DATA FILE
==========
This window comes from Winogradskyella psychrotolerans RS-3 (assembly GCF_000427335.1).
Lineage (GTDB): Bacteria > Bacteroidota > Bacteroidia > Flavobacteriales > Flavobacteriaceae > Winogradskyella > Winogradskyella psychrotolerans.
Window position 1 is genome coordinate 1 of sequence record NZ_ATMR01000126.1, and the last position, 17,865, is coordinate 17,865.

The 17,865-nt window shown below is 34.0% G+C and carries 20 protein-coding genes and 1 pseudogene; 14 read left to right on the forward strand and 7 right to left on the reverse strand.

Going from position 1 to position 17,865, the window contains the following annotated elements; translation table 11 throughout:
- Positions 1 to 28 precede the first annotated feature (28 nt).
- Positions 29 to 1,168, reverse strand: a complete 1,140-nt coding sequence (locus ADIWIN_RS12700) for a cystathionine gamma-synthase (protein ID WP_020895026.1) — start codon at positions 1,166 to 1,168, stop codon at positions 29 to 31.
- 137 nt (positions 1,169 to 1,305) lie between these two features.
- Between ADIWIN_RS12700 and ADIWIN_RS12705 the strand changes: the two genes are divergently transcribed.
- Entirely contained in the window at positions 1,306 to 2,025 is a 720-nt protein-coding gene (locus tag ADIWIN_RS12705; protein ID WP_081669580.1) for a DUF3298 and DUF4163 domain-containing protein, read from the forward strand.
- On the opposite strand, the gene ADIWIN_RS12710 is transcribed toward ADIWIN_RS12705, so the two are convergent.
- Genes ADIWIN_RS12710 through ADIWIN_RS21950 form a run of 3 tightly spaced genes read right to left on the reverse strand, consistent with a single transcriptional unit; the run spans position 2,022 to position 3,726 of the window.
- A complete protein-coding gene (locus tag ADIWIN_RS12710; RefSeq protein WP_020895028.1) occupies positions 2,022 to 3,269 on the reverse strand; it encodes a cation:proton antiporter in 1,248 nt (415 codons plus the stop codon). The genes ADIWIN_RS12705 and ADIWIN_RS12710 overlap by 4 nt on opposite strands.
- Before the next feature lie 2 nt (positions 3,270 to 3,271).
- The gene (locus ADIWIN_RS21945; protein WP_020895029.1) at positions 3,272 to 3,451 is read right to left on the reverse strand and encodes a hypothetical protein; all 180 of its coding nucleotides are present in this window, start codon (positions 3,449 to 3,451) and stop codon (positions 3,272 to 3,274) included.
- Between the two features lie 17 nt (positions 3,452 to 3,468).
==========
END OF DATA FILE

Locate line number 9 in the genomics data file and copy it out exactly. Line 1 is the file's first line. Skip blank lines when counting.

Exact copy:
- Between ADIWIN_RS12700 and ADIWIN_RS12705 the strand changes: the two genes are divergently transcribed.